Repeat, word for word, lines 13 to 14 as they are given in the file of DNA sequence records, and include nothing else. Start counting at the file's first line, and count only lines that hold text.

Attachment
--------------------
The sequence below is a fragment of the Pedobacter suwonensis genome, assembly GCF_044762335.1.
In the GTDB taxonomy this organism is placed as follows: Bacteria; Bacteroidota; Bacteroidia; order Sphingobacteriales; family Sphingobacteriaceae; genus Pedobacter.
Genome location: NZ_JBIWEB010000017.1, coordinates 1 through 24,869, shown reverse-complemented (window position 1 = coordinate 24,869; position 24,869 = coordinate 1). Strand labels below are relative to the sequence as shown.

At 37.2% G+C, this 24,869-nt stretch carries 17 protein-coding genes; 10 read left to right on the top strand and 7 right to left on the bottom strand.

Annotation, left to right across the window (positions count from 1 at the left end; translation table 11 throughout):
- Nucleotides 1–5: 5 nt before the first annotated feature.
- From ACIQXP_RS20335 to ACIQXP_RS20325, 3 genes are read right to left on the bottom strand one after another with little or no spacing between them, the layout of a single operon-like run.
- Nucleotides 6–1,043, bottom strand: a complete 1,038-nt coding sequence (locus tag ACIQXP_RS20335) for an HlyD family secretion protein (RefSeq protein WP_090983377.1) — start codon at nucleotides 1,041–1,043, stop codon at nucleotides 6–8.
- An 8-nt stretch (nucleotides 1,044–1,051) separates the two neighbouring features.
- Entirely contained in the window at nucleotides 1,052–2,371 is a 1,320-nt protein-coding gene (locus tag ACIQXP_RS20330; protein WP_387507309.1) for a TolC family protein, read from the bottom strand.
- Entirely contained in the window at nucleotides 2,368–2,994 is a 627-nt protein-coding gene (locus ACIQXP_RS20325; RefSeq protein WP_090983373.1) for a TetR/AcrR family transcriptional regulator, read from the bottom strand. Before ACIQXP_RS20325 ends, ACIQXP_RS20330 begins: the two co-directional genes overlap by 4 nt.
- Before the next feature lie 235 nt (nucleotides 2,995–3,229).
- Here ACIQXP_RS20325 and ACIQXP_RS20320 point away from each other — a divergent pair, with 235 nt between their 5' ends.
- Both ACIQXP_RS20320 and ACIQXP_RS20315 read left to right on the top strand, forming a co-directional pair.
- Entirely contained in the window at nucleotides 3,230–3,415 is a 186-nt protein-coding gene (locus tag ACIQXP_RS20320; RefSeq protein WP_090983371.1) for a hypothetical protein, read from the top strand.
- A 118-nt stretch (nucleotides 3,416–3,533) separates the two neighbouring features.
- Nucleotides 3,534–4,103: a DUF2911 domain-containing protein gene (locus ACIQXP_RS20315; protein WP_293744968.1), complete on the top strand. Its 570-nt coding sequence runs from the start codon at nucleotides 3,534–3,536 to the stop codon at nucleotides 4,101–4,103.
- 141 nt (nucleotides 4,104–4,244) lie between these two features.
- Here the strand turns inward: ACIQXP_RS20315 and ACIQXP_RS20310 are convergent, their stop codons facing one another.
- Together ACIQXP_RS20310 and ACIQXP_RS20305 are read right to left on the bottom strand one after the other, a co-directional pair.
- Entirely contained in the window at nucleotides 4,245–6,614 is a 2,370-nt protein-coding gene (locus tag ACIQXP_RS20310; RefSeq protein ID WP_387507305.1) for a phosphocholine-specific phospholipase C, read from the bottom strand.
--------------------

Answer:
- Here ACIQXP_RS20325 and ACIQXP_RS20320 point away from each other — a divergent pair, with 235 nt between their 5' ends.
- Both ACIQXP_RS20320 and ACIQXP_RS20315 read left to right on the top strand, forming a co-directional pair.